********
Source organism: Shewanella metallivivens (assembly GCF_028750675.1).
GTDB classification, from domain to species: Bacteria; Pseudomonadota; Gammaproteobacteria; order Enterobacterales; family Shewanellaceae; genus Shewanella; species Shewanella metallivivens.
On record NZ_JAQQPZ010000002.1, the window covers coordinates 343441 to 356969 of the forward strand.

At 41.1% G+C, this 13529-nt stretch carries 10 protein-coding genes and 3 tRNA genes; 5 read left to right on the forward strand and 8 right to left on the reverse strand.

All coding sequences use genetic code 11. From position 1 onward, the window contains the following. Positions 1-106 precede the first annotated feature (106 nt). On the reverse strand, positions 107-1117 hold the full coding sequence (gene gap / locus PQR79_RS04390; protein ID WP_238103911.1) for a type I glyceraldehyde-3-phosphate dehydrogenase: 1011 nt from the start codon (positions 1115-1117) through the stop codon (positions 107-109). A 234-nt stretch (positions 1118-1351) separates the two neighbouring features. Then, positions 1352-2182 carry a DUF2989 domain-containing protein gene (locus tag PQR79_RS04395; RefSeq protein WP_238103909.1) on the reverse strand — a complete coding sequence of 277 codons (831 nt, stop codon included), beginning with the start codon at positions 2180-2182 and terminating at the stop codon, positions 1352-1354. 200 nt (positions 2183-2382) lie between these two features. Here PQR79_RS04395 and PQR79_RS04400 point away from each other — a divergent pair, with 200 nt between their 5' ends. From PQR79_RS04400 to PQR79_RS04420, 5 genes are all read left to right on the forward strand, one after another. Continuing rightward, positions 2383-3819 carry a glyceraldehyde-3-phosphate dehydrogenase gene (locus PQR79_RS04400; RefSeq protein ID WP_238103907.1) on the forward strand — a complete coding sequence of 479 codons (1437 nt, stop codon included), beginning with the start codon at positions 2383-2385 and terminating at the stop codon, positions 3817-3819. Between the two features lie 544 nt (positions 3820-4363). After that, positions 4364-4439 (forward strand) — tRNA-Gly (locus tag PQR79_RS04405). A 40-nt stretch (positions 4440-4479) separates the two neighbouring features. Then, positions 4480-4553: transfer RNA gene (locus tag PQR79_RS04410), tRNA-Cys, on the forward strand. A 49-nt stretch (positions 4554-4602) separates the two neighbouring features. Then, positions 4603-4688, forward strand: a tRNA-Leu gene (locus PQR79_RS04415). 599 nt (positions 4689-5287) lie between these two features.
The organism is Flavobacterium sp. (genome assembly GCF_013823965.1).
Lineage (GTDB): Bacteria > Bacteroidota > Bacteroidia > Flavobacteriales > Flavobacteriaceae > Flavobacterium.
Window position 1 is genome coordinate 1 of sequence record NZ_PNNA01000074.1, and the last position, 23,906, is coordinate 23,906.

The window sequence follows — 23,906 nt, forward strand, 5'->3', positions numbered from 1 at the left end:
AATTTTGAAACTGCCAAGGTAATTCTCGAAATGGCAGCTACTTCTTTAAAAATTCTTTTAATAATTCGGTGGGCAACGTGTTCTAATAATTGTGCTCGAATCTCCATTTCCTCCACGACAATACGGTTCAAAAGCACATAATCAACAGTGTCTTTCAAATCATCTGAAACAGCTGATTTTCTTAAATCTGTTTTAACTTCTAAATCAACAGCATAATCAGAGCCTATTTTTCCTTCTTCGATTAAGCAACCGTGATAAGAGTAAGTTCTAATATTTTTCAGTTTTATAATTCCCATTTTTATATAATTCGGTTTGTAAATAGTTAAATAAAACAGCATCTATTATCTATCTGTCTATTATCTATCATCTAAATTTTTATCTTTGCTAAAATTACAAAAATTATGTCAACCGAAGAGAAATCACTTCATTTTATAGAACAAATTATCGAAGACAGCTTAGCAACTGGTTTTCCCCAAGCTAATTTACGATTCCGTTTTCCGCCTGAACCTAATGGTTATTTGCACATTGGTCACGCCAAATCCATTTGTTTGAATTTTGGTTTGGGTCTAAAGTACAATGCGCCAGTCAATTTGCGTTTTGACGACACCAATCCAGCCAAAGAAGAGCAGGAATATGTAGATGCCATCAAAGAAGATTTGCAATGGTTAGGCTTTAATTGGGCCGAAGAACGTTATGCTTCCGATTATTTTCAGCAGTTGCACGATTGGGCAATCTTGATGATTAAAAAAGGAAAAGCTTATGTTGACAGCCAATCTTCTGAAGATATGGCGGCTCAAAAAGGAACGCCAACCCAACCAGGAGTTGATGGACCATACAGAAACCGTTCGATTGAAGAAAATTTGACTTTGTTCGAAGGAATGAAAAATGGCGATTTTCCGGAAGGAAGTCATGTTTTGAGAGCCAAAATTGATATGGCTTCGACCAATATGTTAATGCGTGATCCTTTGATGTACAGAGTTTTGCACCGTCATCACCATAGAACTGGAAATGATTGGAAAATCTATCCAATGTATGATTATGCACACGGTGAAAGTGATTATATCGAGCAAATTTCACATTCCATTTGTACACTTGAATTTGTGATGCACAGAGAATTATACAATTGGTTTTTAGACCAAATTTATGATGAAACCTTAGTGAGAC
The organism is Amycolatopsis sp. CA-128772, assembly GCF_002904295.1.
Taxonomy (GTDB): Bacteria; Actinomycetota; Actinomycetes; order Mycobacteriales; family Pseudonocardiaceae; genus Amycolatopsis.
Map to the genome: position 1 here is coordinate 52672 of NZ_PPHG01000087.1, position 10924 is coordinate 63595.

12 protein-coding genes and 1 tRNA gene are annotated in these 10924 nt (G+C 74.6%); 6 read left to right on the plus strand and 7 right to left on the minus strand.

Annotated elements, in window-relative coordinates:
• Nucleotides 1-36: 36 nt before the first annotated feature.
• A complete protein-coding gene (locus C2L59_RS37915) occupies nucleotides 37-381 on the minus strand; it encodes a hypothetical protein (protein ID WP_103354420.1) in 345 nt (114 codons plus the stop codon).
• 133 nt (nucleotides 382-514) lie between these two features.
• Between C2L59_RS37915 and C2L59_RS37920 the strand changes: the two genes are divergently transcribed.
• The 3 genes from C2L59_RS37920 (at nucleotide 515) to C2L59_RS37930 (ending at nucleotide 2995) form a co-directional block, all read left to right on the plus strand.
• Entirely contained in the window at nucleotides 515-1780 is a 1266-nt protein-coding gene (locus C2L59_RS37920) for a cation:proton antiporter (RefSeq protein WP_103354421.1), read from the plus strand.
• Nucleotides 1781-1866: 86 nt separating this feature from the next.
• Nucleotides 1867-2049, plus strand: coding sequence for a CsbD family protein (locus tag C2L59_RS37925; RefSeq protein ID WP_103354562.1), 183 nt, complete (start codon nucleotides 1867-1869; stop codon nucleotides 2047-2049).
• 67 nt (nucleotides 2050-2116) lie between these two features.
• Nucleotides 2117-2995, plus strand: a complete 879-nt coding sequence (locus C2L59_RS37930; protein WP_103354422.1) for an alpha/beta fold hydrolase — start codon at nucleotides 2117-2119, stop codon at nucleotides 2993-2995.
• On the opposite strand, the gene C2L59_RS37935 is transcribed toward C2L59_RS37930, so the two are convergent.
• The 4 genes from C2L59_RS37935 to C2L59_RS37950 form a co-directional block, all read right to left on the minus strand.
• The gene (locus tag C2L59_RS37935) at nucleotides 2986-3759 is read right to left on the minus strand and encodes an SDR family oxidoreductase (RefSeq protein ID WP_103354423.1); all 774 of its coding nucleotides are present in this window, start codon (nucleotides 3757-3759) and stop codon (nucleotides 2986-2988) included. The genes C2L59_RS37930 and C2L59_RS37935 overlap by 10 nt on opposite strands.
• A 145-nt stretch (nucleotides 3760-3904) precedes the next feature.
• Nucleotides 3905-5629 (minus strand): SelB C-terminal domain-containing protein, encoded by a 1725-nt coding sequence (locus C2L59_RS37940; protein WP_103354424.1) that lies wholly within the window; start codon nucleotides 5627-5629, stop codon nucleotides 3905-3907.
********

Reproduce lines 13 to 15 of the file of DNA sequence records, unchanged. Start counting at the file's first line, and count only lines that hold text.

Map to the genome: position 1 here is coordinate 52672 of NZ_PPHG01000087.1, position 10924 is coordinate 63595.

12 protein-coding genes and 1 tRNA gene are annotated in these 10924 nt (G+C 74.6%); 6 read left to right on the plus strand and 7 right to left on the minus strand.

Annotated elements, in window-relative coordinates: